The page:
Rappahannock students win prestigious writing competition

Two Rappahannock County students received awards at the University of Virginia Fralin Museum of Art’s Writer’s Eye 2018 competition. The awards were presented Sunday in Charlottesville.

Roxie Beebe-Center of Woodville won a third place award in the middle school (grades 6-8) prose category for “By the Motel Pool.” She attends Grymes Memorial School in Orange.

Roxie Beebe-Center of Woodville with her English teacher Julie Yauger at Sunday’s awards presentation for the Fralin Museum of Art’s Writer’s Eye 2018 competition. Both teacher and student received honors. Courtesy photo

Lilie Halko, who attends Belle Meade Montessori School, received an honorable mention in the high school (grades 9-12) for “Untitled.”

This year, The Fralin welcomed more than 4,400 Writer’s Eye participants from Charlottesville, Albemarle County, and ten surrounding counties and cities.

This week, we are delighted to feature Roxie’s winning writing, and we’ll run Lilie’s award winner next week.

Fiction: By the Motel Pool

By Roxie Beebe-Center

I set a rose in the water. My grandmother wouldn’t have liked it. She would have wanted a real burial with a funeral procession and a headstone. Yet there were no black dresses for her, no flowers laid to rest at her feet. All that she had was a watery grave where the egrets soar and the still water is laced with long reeds. Where the sunset leaks the bloody color of its essence into the waves, and her body goes out to sea like a small boat making its last voyage.

EyeRover via flickr

My mother argues with the clerk. She speaks in broken English, pointing to the red neon sign that says “No Vacancy.” My mom bangs her fist on the desk and turns around. This is the seventh motel we’ve been to. The bell jingles its merry tune as we step into the muggy air. The night is alive with bugs, and the cars dart past in a steady drum.

“We’re spending the night in the car.” My mother growls. We tilt our seats back, trying to get comfortable, to trick our minds into sleeping. Sand and dirt glitters in the corners of our ancient Nissan. The pine air freshener twists around and around. I watch cigarette smoke waft through the breeze, see the TVs flicker in the rooms.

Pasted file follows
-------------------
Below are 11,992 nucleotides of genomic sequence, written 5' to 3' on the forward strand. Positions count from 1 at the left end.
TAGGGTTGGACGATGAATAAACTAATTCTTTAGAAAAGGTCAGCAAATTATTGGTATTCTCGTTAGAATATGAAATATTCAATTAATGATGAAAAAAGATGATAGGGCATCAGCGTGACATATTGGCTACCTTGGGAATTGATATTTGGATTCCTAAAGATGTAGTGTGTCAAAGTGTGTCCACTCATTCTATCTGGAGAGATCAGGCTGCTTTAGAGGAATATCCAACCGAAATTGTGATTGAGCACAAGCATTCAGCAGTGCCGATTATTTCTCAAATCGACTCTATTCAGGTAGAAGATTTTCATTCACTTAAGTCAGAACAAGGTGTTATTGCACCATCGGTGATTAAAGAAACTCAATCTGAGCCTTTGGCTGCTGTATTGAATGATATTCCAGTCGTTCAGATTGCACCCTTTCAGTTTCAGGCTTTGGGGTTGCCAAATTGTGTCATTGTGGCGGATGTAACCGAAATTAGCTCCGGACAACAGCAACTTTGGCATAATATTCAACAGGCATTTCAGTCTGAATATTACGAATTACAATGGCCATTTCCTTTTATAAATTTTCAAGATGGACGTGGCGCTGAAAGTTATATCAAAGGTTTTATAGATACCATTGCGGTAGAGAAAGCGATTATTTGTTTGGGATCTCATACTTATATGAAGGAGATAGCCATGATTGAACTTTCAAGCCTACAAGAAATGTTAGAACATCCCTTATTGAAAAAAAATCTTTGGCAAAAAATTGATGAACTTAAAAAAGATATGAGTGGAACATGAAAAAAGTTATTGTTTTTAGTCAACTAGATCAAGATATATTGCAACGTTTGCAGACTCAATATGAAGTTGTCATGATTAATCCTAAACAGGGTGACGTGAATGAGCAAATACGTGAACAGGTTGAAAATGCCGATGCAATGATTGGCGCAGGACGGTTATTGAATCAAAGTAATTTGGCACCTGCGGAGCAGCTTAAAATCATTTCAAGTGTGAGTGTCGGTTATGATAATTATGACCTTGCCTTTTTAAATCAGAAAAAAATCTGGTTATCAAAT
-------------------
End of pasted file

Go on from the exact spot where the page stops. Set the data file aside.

The radio turns on with a click. Through the static, muffled voices announce the rising death toll, the nearest evacuation centers. They recite accounts of small children and elderly people dying alone, trapped and afraid in their crumbling houses. Baton Rouge and New Orleans suffering serious damage. Over 500 fatalities. Tens of towns wiped off the map. I can’t take it anymore. I get up and charge outside, slamming the door behind.

My breath clings to my face in dewey sweetness. My face is sticky with dry tears. Bright lights gleam from behind the motel, illuminating the sides of the building. I walk around. It’s a pool. The chipping plastic gate creaks as I open it. Cheap plastic tables and lounge chairs border the edge like lace. A squirrel scrambles across the concrete. An old hot tub and an empty kiddie pool sit together like old friends. As I walk towards a chair, I crush cigarette stubs beneath my Adidas sneakers. The plastic of the seat, stretched with wear, digs into my body. Picking up an empty beer can, I roll it between my hands. I stare at the water, as if the chlorinated, pee filled, unnatural blue substance somehow connects to the wide open marshes behind my house. Or, I should say, what was my house.

The wind rattles through the plastic.


“DAMN IT!!” I leap to my feet, spinning around. My heart beats. Thrum, thrum, thrum. “You scared me.”

“Oh. Sorry,” says a tall guy, about my age. I try to ignore the fact that he’s cute and muscular. I don’t care about stuff like that. Sure, he has skin the color of instant coffee that fisherman drink, and eyes as blue as the briny water, but why does that matter?

“Sorry to bother you. My parents argue a lot. I come out here when they do.” I hear screaming from suite nine. “I’m an evacuee from Baton Rouge, where are you from?”

“A small town in Louisiana, you wouldn’t know it.” I say, remembering my grandmother’s house, which always smelled like Ponds cold cream. The doilies on her couch collected dust like spiderwebs collect flies. The radio would crackle in the corner, the TV chorusing in with the evening news. She would sing as she kneaded dough, her calloused hands pushing her worries into the bread.

“Did your whole family come?” he inquires, snapping me out of my nostalgia. “I couldn’t get my best friend to come with us. He said he had to stay. I just heard that our area got demolished, and he won’t pick up the phone.”

“My grandma stayed. I begged her to come. She wouldn’t.”

A silence you could swallow ensues, bitter and sad like glass shards on my tongue.

“I saw a kid crushed under a roof.” He says. “And . . .”

“STOP!” I say. I imagine my grandmother, clutching the urn with her husband’s ashes, her body splayed at strange angles, sticks in her hair, her shirt torn, her lips chapped. . . .

“I’m sorry.” He whispers. Sitting across from me, I take his hands. My sorrow sheds off me, snakeskin, curling like a dog at my feet. We look into each other’s eyes with heartfelt understanding. I look into his blue eyes and see the water where the egrets soar, and the fish swim in muddy waves, a place where the horizon blurs with the water, and you can’t see where the bayou ends and the sky begins. I look into his blue eyes and see my grandmother, staring at me from across the marsh.

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